I did not realize until today that it had been three weeks since I last wrote a blog post. Granted, this doesn't mean I haven't been online. I have been keeping track of the controversy regarding Exodus' involvement in a conference in Uganda and Alan Chambers' rather misguided comments about spinsters living together. I just haven't felt too much need to write a post about either, especially when so many other fantastic bloggers have been.
In general, I am finding that the Internet -- and blogging in particular -- is a bit of a double-edged sword. On the one hand, I have encountered great and encouraging people whose stories and words of wisdom have greatly affected my life. Even better, I have been able to interact with these folks. It's not like I'm just reading an editorial column or a novel. I can do more than just write a letter and hope that I get a response. I can comment and argue with the author right then and there. In some cases, I can chat with them and e-mail personally, and it makes for a rather unique connection with an individual whom, unlike most people I know in the offline world, I did not go to school with, live with, or work with.
The downside is that I say I "know" the folks that I've built online connections with, but I'm not quite sure I do. People who have made these kinds of connections with me are probably aware that I am rather mistrustful of online friendships, despite being in several. Part of this has to do with the obvious difficulties of getting across tone and authenticity through writing, which is a skill that most people don't even have really in part (and I include myself in that). Another part of it has to do with my perceived necessity to see, touch, and hear someone in order to say I've built a relationship with them. Even though the readers of my blog know more about me objectively (in terms of my views and experiences), I just have a feeling that if they just had a twenty-minute conversation with me over coffee, they would know so much more even if I couldn't get into all the hard details.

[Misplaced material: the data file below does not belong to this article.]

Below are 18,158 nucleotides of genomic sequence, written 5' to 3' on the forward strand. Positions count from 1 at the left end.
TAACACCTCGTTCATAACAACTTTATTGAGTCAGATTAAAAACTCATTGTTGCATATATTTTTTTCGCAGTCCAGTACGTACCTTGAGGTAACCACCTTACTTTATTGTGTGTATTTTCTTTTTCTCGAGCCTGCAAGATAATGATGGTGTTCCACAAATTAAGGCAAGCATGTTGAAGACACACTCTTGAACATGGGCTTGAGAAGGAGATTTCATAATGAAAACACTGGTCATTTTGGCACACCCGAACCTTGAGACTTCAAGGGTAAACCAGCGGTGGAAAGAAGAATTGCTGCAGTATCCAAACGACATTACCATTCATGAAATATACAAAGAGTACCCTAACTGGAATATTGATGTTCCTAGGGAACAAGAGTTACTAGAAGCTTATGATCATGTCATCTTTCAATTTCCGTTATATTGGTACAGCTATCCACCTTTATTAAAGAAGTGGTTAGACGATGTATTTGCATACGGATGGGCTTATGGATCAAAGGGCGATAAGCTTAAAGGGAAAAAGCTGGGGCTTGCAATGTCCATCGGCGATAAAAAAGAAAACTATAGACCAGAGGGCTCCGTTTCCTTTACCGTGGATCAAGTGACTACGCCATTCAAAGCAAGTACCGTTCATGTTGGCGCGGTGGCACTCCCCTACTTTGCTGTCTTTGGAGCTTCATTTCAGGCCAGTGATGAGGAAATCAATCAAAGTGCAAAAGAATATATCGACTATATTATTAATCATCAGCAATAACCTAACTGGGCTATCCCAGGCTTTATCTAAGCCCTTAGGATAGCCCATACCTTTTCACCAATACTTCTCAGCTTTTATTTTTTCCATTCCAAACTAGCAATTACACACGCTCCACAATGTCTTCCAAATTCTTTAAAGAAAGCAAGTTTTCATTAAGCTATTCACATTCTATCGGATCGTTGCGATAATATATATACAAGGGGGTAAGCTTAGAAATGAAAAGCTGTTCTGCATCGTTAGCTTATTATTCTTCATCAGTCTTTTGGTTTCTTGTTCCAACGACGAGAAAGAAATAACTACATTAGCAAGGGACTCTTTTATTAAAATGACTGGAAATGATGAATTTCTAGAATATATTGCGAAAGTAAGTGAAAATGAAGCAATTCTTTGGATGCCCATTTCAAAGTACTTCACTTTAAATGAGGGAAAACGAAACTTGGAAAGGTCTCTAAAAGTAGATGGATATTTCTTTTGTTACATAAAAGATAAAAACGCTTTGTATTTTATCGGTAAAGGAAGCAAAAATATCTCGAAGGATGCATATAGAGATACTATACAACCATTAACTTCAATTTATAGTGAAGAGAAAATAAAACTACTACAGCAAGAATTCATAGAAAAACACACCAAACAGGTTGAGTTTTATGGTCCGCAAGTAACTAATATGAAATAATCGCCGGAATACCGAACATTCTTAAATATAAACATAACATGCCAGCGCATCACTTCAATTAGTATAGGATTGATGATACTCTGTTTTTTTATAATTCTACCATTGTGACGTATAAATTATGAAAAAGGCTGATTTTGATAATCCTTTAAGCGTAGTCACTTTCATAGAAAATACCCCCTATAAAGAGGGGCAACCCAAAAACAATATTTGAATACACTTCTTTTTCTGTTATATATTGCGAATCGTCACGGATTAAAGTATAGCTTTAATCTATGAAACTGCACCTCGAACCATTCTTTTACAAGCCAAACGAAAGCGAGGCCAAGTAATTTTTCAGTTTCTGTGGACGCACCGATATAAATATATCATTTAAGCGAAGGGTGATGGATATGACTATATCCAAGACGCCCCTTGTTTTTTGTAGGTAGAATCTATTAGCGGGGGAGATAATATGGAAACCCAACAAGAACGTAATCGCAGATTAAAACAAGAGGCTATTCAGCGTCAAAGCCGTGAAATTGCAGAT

That being said, I think an online connection with another person can be a valuable relationship, but it has to be approached in a different manner than a regular friendship. What this manner entails, I'm not quite sure. I do think that it's awesome that I've met so many diverse individuals. Where else would an extremely conservative Christian single mom from San Diego and a gay atheist from Ireland talk to me at once? But I also think that it would be better if I could sit down with individuals like this and have our arguments in person. After all, anonymity makes people bolder, and respect and grace are often lost in the competition to prove oneself correct. I am far too guilty of this myself.
So what do you guys think of this relatively recent phenomenon of online connectivity? I'm looking at it from a particularly Christian perspective, because I'm not sure how one can experience fellowship with folks online. But I'd be interested just to hear what anyone who has made friends over the Internet has to say.